Difference Between LTD Partnership & LLC

By Joe Stone

A limited partnership and limited liability company are both types of business entities formed under state law. They are similar in structure due to the fact that limited liability companies, or LLCs, are designed to combine the benefits of both partnerships and corporations. However, there are important differences between the two business entities.

Personal Liability Protection

An important reason why business owners form an LLC or limited partnership is to protect their personal assets from business-related liabilities. For an LLC, all the owners -- called members -- receive this liability protection. However, the owners of a limited partnership are not treated the same in this regard. A limited partnership is required to have at least one general partner and one limited partner. Although the limited partner receives liability protection, the general partner does not -- he will be personally liable for the partnership’s obligations.

Participation in Business Activity

The owners of an LLC can choose to have each member participate in the management of the business or designate the management responsibilities to one manager or managers. In either case, each member receives the same liability protection regardless of his level of participation in the LLC's business activities. This is not the case with a limited partnership. In order to maintain liability protection, a limited partner cannot participate in the partnership's business activity. If such activity occurs, the limited partner may become exposed to personal liability for the partnership's obligations.

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Tax Treatment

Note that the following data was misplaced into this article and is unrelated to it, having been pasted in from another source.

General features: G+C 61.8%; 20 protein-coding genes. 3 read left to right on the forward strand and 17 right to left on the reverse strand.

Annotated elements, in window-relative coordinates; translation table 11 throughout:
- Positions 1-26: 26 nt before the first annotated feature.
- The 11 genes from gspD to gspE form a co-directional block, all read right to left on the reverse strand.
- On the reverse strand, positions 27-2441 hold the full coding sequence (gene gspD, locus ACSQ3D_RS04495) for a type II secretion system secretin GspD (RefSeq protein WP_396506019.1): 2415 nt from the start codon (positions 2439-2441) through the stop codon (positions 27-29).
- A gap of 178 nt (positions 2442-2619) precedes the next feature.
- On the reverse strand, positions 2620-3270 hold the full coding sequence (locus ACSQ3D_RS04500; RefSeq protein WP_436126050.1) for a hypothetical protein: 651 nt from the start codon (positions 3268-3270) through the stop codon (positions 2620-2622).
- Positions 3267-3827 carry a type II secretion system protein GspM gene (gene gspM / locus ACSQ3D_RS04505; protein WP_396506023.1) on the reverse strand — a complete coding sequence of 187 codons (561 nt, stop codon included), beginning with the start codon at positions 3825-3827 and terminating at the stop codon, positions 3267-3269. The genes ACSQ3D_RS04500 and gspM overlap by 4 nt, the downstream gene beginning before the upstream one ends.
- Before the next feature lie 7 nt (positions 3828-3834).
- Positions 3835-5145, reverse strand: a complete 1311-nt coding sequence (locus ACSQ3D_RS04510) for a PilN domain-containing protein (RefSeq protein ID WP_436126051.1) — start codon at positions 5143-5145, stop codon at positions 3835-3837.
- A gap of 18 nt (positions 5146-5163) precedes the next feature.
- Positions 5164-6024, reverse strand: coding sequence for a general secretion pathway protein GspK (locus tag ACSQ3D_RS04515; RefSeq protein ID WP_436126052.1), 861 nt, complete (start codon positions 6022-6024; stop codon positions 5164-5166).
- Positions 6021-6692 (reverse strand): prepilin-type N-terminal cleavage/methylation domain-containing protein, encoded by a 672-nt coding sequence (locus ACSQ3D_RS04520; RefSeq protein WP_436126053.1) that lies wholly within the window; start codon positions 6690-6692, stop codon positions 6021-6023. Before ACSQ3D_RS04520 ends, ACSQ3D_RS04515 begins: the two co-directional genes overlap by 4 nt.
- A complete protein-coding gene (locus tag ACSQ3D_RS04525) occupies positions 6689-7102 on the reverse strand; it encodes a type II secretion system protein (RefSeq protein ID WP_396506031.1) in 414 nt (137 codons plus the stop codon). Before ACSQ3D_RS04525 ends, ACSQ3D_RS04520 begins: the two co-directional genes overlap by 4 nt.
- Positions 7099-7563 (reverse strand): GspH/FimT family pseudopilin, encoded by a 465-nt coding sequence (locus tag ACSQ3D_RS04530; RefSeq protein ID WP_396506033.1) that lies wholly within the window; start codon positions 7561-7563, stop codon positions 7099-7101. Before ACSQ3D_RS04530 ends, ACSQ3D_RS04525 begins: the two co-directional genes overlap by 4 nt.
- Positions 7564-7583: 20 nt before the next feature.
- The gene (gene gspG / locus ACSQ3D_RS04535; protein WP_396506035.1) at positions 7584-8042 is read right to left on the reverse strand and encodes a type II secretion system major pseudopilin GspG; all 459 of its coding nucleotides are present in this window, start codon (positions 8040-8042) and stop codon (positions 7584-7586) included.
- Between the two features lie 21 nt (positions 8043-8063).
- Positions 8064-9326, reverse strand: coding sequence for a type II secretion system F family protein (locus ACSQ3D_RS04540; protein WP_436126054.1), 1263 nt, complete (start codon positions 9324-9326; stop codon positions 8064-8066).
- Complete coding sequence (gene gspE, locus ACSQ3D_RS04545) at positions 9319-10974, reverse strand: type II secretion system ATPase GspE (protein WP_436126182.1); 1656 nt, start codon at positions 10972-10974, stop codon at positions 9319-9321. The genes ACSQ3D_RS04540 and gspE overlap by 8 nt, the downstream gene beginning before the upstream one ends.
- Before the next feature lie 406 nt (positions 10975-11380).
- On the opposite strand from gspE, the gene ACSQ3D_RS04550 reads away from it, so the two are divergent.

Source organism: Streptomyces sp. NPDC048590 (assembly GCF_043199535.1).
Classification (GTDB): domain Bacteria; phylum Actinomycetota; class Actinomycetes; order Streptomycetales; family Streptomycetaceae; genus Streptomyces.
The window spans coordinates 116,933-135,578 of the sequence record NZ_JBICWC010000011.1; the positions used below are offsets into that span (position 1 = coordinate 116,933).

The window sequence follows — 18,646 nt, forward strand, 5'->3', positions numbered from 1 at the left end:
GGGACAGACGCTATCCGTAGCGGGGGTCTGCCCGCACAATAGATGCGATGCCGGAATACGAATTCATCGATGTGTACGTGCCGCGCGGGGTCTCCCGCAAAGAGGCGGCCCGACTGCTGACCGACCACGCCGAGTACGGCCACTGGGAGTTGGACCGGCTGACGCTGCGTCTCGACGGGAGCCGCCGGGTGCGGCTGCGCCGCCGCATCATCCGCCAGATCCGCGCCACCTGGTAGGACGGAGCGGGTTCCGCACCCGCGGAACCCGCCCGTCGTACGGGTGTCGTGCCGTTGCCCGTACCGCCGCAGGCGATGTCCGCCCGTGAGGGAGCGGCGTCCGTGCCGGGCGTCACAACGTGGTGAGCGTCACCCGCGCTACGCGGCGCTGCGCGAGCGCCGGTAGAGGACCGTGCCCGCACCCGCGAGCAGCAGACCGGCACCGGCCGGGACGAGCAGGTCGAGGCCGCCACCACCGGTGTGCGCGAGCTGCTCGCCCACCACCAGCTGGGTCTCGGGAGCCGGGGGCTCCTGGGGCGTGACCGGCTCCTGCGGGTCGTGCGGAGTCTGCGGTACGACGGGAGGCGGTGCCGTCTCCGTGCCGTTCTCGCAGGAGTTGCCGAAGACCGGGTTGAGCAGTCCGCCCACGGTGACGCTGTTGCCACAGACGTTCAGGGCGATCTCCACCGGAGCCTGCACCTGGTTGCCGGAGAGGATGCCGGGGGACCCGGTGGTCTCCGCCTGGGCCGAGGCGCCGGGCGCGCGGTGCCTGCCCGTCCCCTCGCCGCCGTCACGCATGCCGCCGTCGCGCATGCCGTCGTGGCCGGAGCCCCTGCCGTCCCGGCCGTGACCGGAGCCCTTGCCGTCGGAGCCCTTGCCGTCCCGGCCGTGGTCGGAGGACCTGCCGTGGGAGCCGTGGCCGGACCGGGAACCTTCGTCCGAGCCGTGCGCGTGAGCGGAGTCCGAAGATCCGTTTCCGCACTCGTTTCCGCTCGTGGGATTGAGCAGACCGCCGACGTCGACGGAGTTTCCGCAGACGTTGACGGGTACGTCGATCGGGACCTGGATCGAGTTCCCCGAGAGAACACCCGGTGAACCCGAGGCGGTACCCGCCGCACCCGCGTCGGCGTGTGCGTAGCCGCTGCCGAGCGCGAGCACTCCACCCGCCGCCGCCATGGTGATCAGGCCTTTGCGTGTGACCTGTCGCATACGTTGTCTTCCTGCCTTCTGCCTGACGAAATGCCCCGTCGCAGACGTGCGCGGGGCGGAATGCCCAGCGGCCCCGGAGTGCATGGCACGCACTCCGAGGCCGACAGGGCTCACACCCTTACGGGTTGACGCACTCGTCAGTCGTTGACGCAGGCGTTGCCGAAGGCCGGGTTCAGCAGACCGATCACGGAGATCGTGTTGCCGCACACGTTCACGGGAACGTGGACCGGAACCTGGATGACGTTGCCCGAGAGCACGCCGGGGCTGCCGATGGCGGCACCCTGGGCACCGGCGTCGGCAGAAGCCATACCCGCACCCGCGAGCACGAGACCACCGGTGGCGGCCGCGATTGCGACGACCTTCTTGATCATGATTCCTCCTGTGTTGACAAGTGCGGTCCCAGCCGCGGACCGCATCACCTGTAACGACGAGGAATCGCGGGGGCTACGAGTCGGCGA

The benefit of forming a limited partnership is for the pass-through tax treatment; that is the partnership is not taxed and the profits and losses of the partnership are shared among the partners and taxed only once. An LLC is similar in that it is often formed by business owners for the same tax benefit. However, for federal tax purposes, an LLC is treated as a disregarded entity. This means that, unlike a limited partnership, the members of the LLC can be choose to be taxed as a corporation rather than a partnership if that better suits the needs of the business.

Case Law Differences

Limited partnerships have a much longer legal history than LLCs, with most state LLC statutes having only been enacted since the early 1990s. This creates a significant difference between the case law that has developed regarding the judicial interpretation of limited partnership law versus the development of LLC case law. Some uncertainty still exists regarding the extent to which principles of corporate law may be applied to LLCs that could impact important aspects, such as the member’s expectation of liability protection. For LLC members, such issues will not be settled until there is sufficient case law interpreting LLC statutes.

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The Pros & Cons of LLCs

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Benefits of a Limited Liability Company

Limited liability companies (LLCs) offer several benefits because they share characteristics with several types of business entities. LLCs have similar characteristics to partnerships, corporations and sole proprietorships. Because of these shared characteristics, LLCs offer flexibility on a number of issues important to business owners. While state laws vary for LLCs, the same principal benefits typically apply from state to state.

Can I Have a Partner With an LLC?

A Limited Liability Company is a common business entity that may be owned and managed by one or more individuals. LLCs, formed and managed under state law, are relatively simple to set up, and allow for a flexible management structure. Unlike a partnership, LLC owners, known as members, are not personally liable for the debts and obligations of the company.

Comparison of an LLC vs. an S Corporation

When comparing legal structures for a company, many business owners end up comparing a limited liability company -- LLC -- with a special type of corporation called an S corporation. Both legal structures offer the benefit of limited liability for the company owners, as well as favorable income tax treatment that's similar to a partnership. However, the structures differ in other areas, such as management flexibility and the number of allowed owners.

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